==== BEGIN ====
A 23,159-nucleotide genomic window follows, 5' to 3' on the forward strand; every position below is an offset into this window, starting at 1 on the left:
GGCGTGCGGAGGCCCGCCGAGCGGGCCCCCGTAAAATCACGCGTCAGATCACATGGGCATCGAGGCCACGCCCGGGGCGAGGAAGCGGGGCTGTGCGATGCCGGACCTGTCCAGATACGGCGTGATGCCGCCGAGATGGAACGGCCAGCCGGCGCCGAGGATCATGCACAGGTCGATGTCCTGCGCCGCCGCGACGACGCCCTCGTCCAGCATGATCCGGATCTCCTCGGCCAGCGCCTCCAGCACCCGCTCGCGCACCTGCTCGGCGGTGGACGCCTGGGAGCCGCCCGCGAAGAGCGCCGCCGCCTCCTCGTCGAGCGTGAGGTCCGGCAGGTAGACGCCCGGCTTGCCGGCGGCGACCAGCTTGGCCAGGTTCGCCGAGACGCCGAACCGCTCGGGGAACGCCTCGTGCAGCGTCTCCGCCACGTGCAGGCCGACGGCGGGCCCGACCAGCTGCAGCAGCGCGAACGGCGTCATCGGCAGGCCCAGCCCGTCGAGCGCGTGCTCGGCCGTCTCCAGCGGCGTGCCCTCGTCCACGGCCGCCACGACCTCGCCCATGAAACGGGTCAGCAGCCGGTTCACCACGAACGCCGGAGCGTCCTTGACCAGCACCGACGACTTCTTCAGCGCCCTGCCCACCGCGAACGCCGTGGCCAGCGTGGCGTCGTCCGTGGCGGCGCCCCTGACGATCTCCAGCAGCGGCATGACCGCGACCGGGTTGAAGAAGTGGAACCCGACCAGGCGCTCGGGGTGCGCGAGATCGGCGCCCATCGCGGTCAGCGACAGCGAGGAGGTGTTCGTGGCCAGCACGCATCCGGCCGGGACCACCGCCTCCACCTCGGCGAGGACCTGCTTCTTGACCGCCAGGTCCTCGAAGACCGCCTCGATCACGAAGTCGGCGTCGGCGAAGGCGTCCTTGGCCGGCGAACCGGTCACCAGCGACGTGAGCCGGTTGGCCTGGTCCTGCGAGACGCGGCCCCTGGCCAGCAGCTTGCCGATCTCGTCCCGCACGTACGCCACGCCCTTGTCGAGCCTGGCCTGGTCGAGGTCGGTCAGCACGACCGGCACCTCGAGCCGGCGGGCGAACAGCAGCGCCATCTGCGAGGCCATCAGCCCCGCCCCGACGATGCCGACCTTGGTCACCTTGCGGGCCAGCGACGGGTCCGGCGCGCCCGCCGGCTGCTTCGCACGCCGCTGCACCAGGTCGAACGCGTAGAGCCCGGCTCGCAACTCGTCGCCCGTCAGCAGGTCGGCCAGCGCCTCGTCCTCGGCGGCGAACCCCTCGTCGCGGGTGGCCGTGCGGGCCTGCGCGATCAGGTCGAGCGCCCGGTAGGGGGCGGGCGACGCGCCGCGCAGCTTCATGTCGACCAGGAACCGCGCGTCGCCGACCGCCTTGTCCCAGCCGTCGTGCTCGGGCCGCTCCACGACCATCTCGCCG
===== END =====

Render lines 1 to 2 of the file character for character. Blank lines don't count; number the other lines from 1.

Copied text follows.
A 23,159-nucleotide genomic window follows, 5' to 3' on the forward strand; every position below is an offset into this window, starting at 1 on the left:
GGCGTGCGGAGGCCCGCCGAGCGGGCCCCCGTAAAATCACGCGTCAGATCACATGGGCATCGAGGCCACGCCCGGGGCGAGGAAGCGGGGCTGTGCGATGCCGGACCTGTCCAGATACGGCGTGATGCCGCCGAGATGGAACGGCCAGCCGGCGCCGAGGATCATGCACAGGTCGATGTCCTGCGCCGCCGCGACGACGCCCTCGTCCAGCATGATCCGGATCTCCTCGGCCAGCGCCTCCAGCACCCGCTCGCGCACCTGCTCGGCGGTGGACGCCTGGGAGCCGCCCGCGAAGAGCGCCGCCGCCTCCTCGTCGAGCGTGAGGTCCGGCAGGTAGACGCCCGGCTTGCCGGCGGCGACCAGCTTGGCCAGGTTCGCCGAGACGCCGAACCGCTCGGGGAACGCCTCGTGCAGCGTCTCCGCCACGTGCAGGCCGACGGCGGGCCCGACCAGCTGCAGCAGCGCGAACGGCGTCATCGGCAGGCCCAGCCCGTCGAGCGCGTGCTCGGCCGTCTCCAGCGGCGTGCCCTCGTCCACGGCCGCCACGACCTCGCCCATGAAACGGGTCAGCAGCCGGTTCACCACGAACGCCGGAGCGTCCTTGACCAGCACCGACGACTTCTTCAGCGCCCTGCCCACCGCGAACGCCGTGGCCAGCGTGGCGTCGTCCGTGGCGGCGCCCCTGACGATCTCCAGCAGCGGCATGACCGCGACCGGGTTGAAGAAGTGGAACCCGACCAGGCGCTCGGGGTGCGCGAGATCGGCGCCCATCGCGGTCAGCGACAGCGAGGAGGTGTTCGTGGCCAGCACGCATCCGGCCGGGACCACCGCCTCCACCTCGGCGAGGACCTGCTTCTTGACCGCCAGGTCCTCGAAGACCGCCTCGATCACGAAGTCGGCGTCGGCGAAGGCGTCCTTGGCCGGCGAACCGGTCACCAGCGACGTGAGCCGGTTGGCCTGGTCCTGCGAGACGCGGCCCCTGGCCAGCAGCTTGCCGATCTCGTCCCGCACGTACGCCACGCCCTTGTCGAGCCTGGCCTGGTCGAGGTCGGTCAGCACGACCGGCACCTCGAGCCGGCGGGCGAACAGCAGCGCCATCTGCGAGGCCATCAGCCCCGCCCCGACGATGCCGACCTTGGTCACCTTGCGGGCCAGCGACGGGTCCGGCGCGCCCGCCGGCTGCTTCGCACGCCGCTGCACCAGGTCGAACGCGTAGAGCCCGGCTCGCAACTCGTCGCCCGTCAGCAGGTCGGCCAGCGCCTCGTCCTCGGCGGCGAACCCCTCGTCGCGGGTGGCCGTGCGGGCCTGCGCGATCAGGTCGAGCGCCCGGTAGGGGGCGGGCGACGCGCCGCGCAGCTTCATGTCGACCAGGAACCGCGCGTCGCCGACCGCCTTGTCCCAGCCGTCGTGCTCGGGCCGCTCCACGACCATCTCGCCG